Also from Somers: a chat transcript featuring thoughts on Deuce Lutui, among other Cardinals subjects.
Darren Urban of azcardinals.com says he thinks the Cardinals could be more likely to move back in the draft than move up, even though general manager Rod Graves sounded more excited about using the team's extra third-round choice as ammunition.
Also from Urban: The proliferation of 3-4 defenses in the NFL makes it tougher for Arizona to find a nose tackle. Urban: "A player like Alabama’s Terrence Cody is considered by many best-suited for the second or even the third round because of ongoing weight issues. Others, like East Carolina’s Linval Joseph or North Carolina’s Cam Thomas, can be had after the first round as well."
Jim Thomas of the St. Louis Post-Dispatch says sources close to Rams minority owner Stan Kroenke say the billionaire remains focused on acquiring full ownership of the team, independent of whatever dealings Kroenke might have had with bidder Shahid Khan. Thomas: "Meanwhile, a backlash continues to grow over the absence of comments or statements by Kroenke about a commitment to keeping the Rams in St. Louis. The controversy began when Kroenke did not mention St. Louis in his April 12 announcement that he was exercising his right of first refusal. Radio personality McGraw Milhaven, who hosts a morning drive show on KTRS (550 AM), is asking fans to boycott Rams games if Kroenke doesn't make some kind of statement about keeping the team in St. Louis by the start of Thursday's draft."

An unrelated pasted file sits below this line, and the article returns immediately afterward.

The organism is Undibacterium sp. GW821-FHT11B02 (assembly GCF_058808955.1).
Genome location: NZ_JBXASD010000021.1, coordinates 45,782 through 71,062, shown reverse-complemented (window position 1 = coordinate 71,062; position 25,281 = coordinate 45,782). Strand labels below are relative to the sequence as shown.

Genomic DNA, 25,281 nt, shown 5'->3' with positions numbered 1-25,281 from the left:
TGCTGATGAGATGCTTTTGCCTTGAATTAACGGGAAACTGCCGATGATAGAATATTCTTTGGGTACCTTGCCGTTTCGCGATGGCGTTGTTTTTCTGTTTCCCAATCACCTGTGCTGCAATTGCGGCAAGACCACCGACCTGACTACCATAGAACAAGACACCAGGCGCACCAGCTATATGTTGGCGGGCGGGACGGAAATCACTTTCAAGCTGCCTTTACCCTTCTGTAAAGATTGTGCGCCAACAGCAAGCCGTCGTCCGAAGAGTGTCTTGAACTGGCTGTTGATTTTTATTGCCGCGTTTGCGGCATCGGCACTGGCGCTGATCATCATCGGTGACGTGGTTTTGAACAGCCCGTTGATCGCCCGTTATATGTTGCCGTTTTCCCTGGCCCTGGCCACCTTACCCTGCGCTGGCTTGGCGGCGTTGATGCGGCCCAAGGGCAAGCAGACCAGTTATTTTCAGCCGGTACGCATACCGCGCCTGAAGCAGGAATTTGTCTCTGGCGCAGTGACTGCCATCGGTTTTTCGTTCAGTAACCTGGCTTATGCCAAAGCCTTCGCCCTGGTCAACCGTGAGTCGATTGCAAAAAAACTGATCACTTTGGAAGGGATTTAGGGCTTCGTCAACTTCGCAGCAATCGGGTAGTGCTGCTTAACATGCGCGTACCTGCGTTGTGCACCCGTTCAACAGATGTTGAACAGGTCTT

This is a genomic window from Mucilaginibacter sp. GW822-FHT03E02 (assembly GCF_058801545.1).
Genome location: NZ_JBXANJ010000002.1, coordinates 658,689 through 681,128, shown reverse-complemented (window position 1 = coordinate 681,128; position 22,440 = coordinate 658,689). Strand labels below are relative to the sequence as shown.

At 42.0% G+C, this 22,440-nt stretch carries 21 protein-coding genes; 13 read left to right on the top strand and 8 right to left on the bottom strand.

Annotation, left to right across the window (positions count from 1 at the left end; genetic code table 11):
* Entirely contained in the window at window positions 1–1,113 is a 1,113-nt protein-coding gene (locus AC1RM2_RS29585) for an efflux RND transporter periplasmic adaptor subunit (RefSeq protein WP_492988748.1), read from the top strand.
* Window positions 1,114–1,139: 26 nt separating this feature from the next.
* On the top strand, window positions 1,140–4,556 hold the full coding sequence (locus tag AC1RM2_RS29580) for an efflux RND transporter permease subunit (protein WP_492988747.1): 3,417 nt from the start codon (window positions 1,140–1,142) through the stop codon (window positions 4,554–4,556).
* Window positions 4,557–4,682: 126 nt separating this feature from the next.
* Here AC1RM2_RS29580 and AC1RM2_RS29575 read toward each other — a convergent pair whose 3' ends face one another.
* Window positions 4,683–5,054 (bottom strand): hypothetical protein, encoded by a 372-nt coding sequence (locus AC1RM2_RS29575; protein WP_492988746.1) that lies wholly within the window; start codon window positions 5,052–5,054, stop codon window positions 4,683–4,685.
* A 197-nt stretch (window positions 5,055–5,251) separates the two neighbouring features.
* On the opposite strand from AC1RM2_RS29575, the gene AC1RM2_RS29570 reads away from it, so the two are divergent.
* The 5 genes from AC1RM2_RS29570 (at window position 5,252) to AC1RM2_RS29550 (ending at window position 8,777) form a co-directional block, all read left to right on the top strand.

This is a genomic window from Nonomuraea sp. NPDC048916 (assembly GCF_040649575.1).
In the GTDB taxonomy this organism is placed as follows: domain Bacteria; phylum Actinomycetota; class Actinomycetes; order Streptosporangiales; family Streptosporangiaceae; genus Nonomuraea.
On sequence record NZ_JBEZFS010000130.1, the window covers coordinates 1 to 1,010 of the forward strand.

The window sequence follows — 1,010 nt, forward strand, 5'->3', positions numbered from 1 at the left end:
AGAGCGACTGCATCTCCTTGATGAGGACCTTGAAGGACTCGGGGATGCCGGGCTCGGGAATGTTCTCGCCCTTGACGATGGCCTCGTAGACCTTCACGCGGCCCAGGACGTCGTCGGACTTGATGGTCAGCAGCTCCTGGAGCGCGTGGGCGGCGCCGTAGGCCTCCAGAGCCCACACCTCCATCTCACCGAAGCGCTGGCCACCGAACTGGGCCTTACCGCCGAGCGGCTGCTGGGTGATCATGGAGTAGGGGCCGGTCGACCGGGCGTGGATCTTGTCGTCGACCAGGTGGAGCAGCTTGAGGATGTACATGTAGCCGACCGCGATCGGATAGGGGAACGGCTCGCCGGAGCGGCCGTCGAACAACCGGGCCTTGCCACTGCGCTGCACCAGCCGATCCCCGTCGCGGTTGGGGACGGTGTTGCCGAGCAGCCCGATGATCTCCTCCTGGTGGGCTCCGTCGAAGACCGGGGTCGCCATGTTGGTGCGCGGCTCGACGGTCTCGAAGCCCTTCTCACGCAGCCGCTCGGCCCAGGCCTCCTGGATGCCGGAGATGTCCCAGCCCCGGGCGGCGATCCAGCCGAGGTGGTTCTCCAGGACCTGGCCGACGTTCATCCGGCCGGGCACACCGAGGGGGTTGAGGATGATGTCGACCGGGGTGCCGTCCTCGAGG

Also from Thomas: Defensive tackle Gary Gibson has re-signed with the Rams.
Bryan Burwell of the St. Louis Post-Dispatch says fans should not trust Kroenke. Burwell: "As far as I can tell, what we have learned about Kroenke is that every move he makes is straight out of a Machiavellian playbook. From his cunning 11th hour maneuver to gain complete financial control of the franchise, to this latest reported strategy to seek an eight-figure 'compensation' from would-be buyer Shahid Khan to step out of the buying process, his actions reek of cold-blooded duplicity."
Bernie Miklasz of the St. Louis Post-Dispatch says the Rams' ownership uncertainty is hurting the team with fans. Miklasz: "So the Rams’ ownership saga gets crazier and more confusing by the day, which only creates distraction and frustration at a time when Rams fans would like to be in a happier mood, looking forward to this week’s NFL Draft. By the time this nasty ownership mess is sorted out, there may be about 248 Rams fans left in St. Louis."
Howard Balzer of the St. Louis Globe-Democrat says Kroenke's reported dealings raise questions about what kind of owner he might become. Balzer: "No one can convince me that the fingerprints of Rams senior adviser John Shaw aren’t all over Kroenke’s tactics. Remember, it was Shaw who orchestrated the move of the Rams to St. Louis in 1995 and then, at the 11th hour, with the papers ready to be signed, suddenly demanded the controversial 25-percent clause be included in the lease that could end up allowing the Rams to move after the 2014 season. What choice did we have but to acquiesce?"
Also from Balzer: The Rams and player agents don't think it's necessary to begin early negotiations with the future No. 1 choice in the draft.